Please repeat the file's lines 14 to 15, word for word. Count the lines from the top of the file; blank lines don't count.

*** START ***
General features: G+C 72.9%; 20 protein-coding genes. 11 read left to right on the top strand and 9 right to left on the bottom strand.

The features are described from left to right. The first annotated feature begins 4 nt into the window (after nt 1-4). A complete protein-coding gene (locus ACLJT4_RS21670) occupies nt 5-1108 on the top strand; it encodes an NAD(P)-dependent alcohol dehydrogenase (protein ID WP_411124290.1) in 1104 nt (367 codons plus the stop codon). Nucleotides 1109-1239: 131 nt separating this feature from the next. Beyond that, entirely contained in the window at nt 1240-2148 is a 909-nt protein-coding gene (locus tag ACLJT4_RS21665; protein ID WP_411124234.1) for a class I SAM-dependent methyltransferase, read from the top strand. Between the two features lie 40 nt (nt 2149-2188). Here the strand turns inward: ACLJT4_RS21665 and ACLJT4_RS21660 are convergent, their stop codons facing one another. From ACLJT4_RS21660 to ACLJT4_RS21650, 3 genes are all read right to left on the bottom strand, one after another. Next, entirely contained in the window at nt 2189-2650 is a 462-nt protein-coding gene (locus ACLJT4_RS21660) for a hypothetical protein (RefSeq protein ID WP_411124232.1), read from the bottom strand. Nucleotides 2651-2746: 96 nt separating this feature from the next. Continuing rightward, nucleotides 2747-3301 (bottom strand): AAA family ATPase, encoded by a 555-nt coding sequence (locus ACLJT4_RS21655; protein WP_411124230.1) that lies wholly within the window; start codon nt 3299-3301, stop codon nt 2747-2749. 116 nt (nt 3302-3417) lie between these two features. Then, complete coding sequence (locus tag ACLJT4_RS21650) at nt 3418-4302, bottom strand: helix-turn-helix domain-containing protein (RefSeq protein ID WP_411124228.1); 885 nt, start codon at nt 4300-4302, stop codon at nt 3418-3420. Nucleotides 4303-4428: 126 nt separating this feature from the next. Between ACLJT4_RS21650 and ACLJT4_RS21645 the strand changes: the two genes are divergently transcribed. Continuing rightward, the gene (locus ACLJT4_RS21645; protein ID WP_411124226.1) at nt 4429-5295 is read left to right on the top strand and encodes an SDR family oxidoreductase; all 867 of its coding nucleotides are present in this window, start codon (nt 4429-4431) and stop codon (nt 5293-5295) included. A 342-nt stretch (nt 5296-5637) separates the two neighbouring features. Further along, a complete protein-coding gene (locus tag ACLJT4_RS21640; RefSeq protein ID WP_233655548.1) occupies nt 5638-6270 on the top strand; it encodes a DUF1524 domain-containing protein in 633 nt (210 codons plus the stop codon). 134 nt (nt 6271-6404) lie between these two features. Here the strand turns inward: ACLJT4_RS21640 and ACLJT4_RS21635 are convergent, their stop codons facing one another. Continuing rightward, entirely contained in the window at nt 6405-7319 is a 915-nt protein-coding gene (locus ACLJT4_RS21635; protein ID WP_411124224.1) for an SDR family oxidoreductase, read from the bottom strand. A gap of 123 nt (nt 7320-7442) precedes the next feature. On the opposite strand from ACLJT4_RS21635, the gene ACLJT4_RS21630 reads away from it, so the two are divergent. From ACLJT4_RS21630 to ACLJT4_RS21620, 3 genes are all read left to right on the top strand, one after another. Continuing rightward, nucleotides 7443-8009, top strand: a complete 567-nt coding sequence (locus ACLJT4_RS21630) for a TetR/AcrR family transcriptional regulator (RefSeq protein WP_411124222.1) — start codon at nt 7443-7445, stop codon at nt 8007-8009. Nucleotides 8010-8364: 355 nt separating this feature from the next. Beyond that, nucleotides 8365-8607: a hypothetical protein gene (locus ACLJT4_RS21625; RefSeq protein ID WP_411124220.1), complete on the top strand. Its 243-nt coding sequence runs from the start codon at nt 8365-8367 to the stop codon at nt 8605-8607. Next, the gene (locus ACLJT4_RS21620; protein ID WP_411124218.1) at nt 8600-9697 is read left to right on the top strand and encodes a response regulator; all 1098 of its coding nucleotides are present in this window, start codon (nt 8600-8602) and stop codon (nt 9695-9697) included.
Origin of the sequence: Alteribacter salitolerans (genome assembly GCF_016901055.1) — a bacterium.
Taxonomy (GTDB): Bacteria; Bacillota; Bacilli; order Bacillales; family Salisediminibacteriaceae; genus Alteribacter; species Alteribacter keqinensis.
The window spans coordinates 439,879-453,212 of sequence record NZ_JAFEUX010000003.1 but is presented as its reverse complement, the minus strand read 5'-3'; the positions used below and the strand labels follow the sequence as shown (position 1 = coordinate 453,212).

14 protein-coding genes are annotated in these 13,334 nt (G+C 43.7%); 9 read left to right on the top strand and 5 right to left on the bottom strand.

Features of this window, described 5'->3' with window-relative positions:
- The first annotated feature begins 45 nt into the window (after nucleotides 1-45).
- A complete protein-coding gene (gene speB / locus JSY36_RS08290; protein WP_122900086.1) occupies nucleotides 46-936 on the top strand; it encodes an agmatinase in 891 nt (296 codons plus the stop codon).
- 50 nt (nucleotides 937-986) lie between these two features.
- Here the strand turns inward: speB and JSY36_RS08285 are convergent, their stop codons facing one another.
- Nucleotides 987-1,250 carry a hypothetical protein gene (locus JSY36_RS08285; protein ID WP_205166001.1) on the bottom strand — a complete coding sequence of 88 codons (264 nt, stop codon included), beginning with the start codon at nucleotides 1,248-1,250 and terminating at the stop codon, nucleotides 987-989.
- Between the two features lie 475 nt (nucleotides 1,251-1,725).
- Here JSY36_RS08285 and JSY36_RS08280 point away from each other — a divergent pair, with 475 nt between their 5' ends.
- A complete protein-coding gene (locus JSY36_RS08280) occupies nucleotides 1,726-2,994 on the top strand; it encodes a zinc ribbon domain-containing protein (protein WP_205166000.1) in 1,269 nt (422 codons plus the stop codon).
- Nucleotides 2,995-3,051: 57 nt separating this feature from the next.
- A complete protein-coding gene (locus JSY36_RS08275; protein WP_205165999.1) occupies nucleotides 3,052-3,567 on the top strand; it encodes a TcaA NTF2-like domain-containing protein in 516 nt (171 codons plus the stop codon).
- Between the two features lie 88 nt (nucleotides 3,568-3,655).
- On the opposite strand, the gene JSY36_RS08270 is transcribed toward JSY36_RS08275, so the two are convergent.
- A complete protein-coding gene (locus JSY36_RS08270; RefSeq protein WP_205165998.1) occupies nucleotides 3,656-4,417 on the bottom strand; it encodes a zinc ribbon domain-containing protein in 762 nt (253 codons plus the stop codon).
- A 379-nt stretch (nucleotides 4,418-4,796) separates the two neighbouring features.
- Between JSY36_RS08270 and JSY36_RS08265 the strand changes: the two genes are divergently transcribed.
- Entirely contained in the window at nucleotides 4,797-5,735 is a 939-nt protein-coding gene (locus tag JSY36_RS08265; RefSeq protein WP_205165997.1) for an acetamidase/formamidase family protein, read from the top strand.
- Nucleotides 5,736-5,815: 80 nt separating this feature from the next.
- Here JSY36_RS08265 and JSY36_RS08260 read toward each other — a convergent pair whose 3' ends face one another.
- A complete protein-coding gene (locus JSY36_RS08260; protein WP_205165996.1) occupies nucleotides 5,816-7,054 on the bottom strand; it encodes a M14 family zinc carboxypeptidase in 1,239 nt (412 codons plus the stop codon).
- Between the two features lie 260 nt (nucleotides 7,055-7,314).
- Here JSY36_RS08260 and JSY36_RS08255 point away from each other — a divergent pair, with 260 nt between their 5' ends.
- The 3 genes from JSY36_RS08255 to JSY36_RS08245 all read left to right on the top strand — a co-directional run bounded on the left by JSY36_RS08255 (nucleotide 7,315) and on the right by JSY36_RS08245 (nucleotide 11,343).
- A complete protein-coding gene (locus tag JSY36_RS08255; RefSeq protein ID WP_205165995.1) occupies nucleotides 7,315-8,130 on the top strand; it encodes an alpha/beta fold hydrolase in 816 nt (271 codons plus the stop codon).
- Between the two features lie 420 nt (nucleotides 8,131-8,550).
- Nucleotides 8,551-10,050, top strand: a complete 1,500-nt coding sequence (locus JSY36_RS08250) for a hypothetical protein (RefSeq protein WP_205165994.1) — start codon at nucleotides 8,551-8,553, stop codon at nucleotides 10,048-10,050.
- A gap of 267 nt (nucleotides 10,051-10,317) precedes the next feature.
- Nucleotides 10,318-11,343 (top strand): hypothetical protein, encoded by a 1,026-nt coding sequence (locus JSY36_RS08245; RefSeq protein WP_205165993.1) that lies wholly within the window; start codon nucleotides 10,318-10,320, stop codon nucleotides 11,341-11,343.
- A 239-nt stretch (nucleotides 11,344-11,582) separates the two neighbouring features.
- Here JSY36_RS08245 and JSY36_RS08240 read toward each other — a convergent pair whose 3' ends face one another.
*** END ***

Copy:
- Here JSY36_RS08285 and JSY36_RS08280 point away from each other — a divergent pair, with 475 nt between their 5' ends.
- A complete protein-coding gene (locus JSY36_RS08280) occupies nucleotides 1,726-2,994 on the top strand; it encodes a zinc ribbon domain-containing protein (protein WP_205166000.1) in 1,269 nt (422 codons plus the stop codon).